Hello! Yes, it’s been a long time, I’ve been working hard lately and just haven’t had the energy to write up posts, despite having tons of ideas in my head. Though it’s the first of the month and I just had to make sure my August Reads went up!
Persepolis 2: The Story of a Return by Marjane Satrapi
This book arrived after BooktubeAThon ended but before I left for Ireland, so I read after before I left and the rest when I returned. It follows on from the first book, which sees Marjane leave Iran and her parents to go to Austria to study. We see Marjane adapting to a new culture, growing up and developing who she is and all the struggles she goes through. I felt the book was a lot darker than the first one but I still enjoyed it, I love the illustrations and Marjane’s voice throughout the book. I think both books are well the read and I definitely recommend them.
How To Build a Girl by Caitlin Moran
This book was on my 2014 Watchlist because I liked the sound of Moran doing a YA book. It tells the story of 14 year old Johanna who lives with her family in a housing estate in Wolverhampton. Her father is disabled, surviving on benefits and still dreaming of becoming a big time musician. The family are pretty poor and after Johanna says something about her family’s benefits to the wrong person, she spends the summer constantly worrying that they’ll be cut. Desperate to try make some money for her family, she enters a writing contest and wins. From there she decides to become a music journalist and reinvents herself as Dolly Wilde in the hopes of snagging her dream job.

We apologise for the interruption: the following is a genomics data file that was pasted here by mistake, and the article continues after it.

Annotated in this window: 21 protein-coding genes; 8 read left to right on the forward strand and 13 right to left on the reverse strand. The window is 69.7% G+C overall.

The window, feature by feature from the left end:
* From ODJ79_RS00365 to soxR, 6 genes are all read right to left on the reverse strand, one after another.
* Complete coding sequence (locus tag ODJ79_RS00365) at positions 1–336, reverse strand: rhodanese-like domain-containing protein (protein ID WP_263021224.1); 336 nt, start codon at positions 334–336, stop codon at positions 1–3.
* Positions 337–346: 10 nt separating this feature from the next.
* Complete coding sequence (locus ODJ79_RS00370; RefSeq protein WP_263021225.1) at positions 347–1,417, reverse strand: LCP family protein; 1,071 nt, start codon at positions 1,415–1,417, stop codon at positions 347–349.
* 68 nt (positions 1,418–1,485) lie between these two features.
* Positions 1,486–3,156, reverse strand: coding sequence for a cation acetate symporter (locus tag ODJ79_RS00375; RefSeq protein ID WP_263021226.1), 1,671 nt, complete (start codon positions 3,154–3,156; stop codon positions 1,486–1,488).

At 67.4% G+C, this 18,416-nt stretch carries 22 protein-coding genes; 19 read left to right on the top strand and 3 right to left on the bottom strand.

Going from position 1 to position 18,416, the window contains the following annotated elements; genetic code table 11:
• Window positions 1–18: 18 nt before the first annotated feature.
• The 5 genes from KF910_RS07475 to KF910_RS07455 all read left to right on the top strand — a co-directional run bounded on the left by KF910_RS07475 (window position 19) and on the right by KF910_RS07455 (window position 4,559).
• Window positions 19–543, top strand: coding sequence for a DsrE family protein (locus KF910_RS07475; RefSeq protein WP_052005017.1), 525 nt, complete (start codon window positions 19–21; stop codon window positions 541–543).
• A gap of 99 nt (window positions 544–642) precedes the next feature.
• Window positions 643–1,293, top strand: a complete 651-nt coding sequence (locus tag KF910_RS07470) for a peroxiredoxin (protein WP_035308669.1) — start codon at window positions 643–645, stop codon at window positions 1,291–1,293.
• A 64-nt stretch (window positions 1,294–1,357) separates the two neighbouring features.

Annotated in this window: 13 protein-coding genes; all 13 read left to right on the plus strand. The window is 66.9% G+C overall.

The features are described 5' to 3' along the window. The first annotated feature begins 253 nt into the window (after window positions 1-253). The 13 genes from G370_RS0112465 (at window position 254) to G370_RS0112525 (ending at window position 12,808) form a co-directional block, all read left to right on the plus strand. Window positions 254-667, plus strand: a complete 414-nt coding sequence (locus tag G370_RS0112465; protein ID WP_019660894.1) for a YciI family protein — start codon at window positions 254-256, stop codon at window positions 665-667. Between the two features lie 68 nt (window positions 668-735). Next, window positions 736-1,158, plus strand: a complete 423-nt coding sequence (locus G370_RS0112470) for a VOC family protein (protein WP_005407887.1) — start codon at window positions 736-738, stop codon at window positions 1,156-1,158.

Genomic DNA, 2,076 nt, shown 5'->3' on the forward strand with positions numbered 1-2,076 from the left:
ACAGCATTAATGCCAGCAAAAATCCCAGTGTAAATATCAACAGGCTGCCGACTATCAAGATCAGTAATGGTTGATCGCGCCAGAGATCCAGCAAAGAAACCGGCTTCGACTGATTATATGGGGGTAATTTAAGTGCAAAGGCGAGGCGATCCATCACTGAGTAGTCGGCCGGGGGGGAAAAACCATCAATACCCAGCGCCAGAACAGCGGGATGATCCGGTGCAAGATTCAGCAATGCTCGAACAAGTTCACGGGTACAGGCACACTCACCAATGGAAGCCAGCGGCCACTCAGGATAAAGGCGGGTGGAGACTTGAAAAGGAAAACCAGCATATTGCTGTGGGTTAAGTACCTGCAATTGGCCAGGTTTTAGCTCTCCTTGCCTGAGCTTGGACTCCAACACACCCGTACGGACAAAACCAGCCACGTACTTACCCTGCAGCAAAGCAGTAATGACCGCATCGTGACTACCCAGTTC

On the positive side of things, I like that Moran isn’t afraid to talk about taboo issues like masturbation, poverty and UTIs. And even though the whole story is VERY similar to Moran’s own teenage and young adult life, I didn’t quite mind that. I think it made things seem a little realer, coming from someone who really knew what those experiences were like. The only thing that didn’t click with me believing I was hearing Johanna/Dolly talk and not Moran. There were just certain times where the voice just seemed too much like Moran talking and not Johanna. I do think this might be best for teenagers who are working out what they want to be as it does make you realise that sometimes you have to try on lots of different things personality wise until you find what’s right for you and that’s ok.
Disiraeli Avenue by Caroline Smailes
I wrote about this more in depth here but this is a novella about the residents of Disraeli Avenue in Newcastle. Each chapter tells a different story about the resident and all chapters are written in different ways. Some in text speak, some in diary form, some like a chat. It’s a great quick read if you’re interested in how the lives of others living near each other overlap and how sometimes big secrets can be kept around those same people.
The Art of Baking Blind by Sarah Vaughan